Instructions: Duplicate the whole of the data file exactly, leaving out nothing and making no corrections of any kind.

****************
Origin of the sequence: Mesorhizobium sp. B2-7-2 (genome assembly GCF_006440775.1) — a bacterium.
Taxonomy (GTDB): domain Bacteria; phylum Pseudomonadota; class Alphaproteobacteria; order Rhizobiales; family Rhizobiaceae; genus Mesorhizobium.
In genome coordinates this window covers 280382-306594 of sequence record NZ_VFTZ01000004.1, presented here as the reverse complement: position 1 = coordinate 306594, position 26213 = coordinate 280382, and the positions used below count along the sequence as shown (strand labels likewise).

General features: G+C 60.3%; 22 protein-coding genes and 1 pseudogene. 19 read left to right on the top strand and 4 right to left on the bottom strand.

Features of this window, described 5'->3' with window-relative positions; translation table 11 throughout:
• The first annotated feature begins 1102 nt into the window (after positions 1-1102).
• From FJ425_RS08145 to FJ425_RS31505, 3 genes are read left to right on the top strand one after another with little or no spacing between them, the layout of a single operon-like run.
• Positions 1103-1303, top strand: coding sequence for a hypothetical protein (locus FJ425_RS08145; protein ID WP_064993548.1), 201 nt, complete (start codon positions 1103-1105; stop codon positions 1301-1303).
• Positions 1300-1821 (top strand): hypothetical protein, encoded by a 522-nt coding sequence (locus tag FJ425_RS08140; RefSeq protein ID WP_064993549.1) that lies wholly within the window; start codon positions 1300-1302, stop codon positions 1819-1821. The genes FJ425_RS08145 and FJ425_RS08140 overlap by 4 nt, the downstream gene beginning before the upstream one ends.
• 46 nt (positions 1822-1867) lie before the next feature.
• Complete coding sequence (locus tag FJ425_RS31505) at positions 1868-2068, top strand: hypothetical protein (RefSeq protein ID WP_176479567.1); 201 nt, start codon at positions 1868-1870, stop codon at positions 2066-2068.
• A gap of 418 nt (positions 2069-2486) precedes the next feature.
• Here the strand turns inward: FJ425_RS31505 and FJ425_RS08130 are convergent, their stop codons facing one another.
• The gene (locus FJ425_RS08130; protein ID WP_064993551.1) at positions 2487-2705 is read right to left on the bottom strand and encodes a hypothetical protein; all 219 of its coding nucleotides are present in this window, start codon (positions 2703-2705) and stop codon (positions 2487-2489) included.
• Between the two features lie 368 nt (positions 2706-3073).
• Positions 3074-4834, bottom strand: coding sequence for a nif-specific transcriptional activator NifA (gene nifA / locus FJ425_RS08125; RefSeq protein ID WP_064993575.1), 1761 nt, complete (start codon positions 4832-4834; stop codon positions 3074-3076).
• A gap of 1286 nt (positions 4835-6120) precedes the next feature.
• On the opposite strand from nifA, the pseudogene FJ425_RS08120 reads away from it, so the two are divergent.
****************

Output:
Origin of the sequence: Mesorhizobium sp. B2-7-2 (genome assembly GCF_006440775.1) — a bacterium.
Taxonomy (GTDB): domain Bacteria; phylum Pseudomonadota; class Alphaproteobacteria; order Rhizobiales; family Rhizobiaceae; genus Mesorhizobium.
In genome coordinates this window covers 280382-306594 of sequence record NZ_VFTZ01000004.1, presented here as the reverse complement: position 1 = coordinate 306594, position 26213 = coordinate 280382, and the positions used below count along the sequence as shown (strand labels likewise).

General features: G+C 60.3%; 22 protein-coding genes and 1 pseudogene. 19 read left to right on the top strand and 4 right to left on the bottom strand.

Features of this window, described 5'->3' with window-relative positions; translation table 11 throughout:
• The first annotated feature begins 1102 nt into the window (after positions 1-1102).
• From FJ425_RS08145 to FJ425_RS31505, 3 genes are read left to right on the top strand one after another with little or no spacing between them, the layout of a single operon-like run.
• Positions 1103-1303, top strand: coding sequence for a hypothetical protein (locus FJ425_RS08145; protein ID WP_064993548.1), 201 nt, complete (start codon positions 1103-1105; stop codon positions 1301-1303).
• Positions 1300-1821 (top strand): hypothetical protein, encoded by a 522-nt coding sequence (locus tag FJ425_RS08140; RefSeq protein ID WP_064993549.1) that lies wholly within the window; start codon positions 1300-1302, stop codon positions 1819-1821. The genes FJ425_RS08145 and FJ425_RS08140 overlap by 4 nt, the downstream gene beginning before the upstream one ends.
• 46 nt (positions 1822-1867) lie before the next feature.
• Complete coding sequence (locus tag FJ425_RS31505) at positions 1868-2068, top strand: hypothetical protein (RefSeq protein ID WP_176479567.1); 201 nt, start codon at positions 1868-1870, stop codon at positions 2066-2068.
• A gap of 418 nt (positions 2069-2486) precedes the next feature.
• Here the strand turns inward: FJ425_RS31505 and FJ425_RS08130 are convergent, their stop codons facing one another.
• The gene (locus FJ425_RS08130; protein ID WP_064993551.1) at positions 2487-2705 is read right to left on the bottom strand and encodes a hypothetical protein; all 219 of its coding nucleotides are present in this window, start codon (positions 2703-2705) and stop codon (positions 2487-2489) included.
• Between the two features lie 368 nt (positions 2706-3073).
• Positions 3074-4834, bottom strand: coding sequence for a nif-specific transcriptional activator NifA (gene nifA / locus FJ425_RS08125; RefSeq protein ID WP_064993575.1), 1761 nt, complete (start codon positions 4832-4834; stop codon positions 3074-3076).
• A gap of 1286 nt (positions 4835-6120) precedes the next feature.
• On the opposite strand from nifA, the pseudogene FJ425_RS08120 reads away from it, so the two are divergent.